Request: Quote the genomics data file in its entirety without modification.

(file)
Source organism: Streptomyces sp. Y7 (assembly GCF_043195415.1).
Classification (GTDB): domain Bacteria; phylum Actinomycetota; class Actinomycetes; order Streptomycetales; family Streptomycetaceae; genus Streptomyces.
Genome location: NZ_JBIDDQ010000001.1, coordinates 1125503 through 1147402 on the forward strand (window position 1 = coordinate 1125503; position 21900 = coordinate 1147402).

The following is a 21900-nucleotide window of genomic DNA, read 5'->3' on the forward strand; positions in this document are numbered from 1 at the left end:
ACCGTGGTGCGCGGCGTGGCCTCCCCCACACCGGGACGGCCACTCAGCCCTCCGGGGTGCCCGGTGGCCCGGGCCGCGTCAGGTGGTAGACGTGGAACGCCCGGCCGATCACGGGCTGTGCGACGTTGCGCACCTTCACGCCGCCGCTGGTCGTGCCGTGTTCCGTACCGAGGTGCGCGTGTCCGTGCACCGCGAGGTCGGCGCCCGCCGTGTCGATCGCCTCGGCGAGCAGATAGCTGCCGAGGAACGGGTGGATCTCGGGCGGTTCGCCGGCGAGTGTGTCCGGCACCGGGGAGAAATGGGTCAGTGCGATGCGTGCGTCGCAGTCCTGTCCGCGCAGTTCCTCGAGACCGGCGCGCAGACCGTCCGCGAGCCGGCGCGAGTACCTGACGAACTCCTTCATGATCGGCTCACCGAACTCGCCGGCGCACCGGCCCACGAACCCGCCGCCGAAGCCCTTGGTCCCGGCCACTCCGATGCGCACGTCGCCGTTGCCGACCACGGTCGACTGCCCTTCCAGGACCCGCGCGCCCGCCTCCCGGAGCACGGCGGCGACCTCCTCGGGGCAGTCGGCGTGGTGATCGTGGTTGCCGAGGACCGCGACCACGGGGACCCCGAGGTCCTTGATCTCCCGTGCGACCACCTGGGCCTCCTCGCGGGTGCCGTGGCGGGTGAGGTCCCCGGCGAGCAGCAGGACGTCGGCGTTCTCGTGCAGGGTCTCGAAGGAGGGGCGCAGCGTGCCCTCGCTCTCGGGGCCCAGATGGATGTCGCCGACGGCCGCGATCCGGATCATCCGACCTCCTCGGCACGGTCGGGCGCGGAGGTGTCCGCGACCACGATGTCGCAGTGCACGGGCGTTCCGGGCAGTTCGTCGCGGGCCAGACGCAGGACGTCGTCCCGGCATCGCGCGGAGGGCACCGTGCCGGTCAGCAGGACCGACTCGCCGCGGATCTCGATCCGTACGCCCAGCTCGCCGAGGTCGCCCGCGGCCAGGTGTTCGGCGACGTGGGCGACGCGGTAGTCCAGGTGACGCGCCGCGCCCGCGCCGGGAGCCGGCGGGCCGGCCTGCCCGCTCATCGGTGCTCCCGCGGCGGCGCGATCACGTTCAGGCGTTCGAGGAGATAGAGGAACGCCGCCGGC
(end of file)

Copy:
Source organism: Streptomyces sp. Y7 (assembly GCF_043195415.1).
Classification (GTDB): domain Bacteria; phylum Actinomycetota; class Actinomycetes; order Streptomycetales; family Streptomycetaceae; genus Streptomyces.
Genome location: NZ_JBIDDQ010000001.1, coordinates 1125503 through 1147402 on the forward strand (window position 1 = coordinate 1125503; position 21900 = coordinate 1147402).

The following is a 21900-nucleotide window of genomic DNA, read 5'->3' on the forward strand; positions in this document are numbered from 1 at the left end:
ACCGTGGTGCGCGGCGTGGCCTCCCCCACACCGGGACGGCCACTCAGCCCTCCGGGGTGCCCGGTGGCCCGGGCCGCGTCAGGTGGTAGACGTGGAACGCCCGGCCGATCACGGGCTGTGCGACGTTGCGCACCTTCACGCCGCCGCTGGTCGTGCCGTGTTCCGTACCGAGGTGCGCGTGTCCGTGCACCGCGAGGTCGGCGCCCGCCGTGTCGATCGCCTCGGCGAGCAGATAGCTGCCGAGGAACGGGTGGATCTCGGGCGGTTCGCCGGCGAGTGTGTCCGGCACCGGGGAGAAATGGGTCAGTGCGATGCGTGCGTCGCAGTCCTGTCCGCGCAGTTCCTCGAGACCGGCGCGCAGACCGTCCGCGAGCCGGCGCGAGTACCTGACGAACTCCTTCATGATCGGCTCACCGAACTCGCCGGCGCACCGGCCCACGAACCCGCCGCCGAAGCCCTTGGTCCCGGCCACTCCGATGCGCACGTCGCCGTTGCCGACCACGGTCGACTGCCCTTCCAGGACCCGCGCGCCCGCCTCCCGGAGCACGGCGGCGACCTCCTCGGGGCAGTCGGCGTGGTGATCGTGGTTGCCGAGGACCGCGACCACGGGGACCCCGAGGTCCTTGATCTCCCGTGCGACCACCTGGGCCTCCTCGCGGGTGCCGTGGCGGGTGAGGTCCCCGGCGAGCAGCAGGACGTCGGCGTTCTCGTGCAGGGTCTCGAAGGAGGGGCGCAGCGTGCCCTCGCTCTCGGGGCCCAGATGGATGTCGCCGACGGCCGCGATCCGGATCATCCGACCTCCTCGGCACGGTCGGGCGCGGAGGTGTCCGCGACCACGATGTCGCAGTGCACGGGCGTTCCGGGCAGTTCGTCGCGGGCCAGACGCAGGACGTCGTCCCGGCATCGCGCGGAGGGCACCGTGCCGGTCAGCAGGACCGACTCGCCGCGGATCTCGATCCGTACGCCCAGCTCGCCGAGGTCGCCCGCGGCCAGGTGTTCGGCGACGTGGGCGACGCGGTAGTCCAGGTGACGCGCCGCGCCCGCGCCGGGAGCCGGCGGGCCGGCCTGCCCGCTCATCGGTGCTCCCGCGGCGGCGCGATCACGTTCAGGCGTTCGAGGAGATAGAGGAACGCCGCCGGC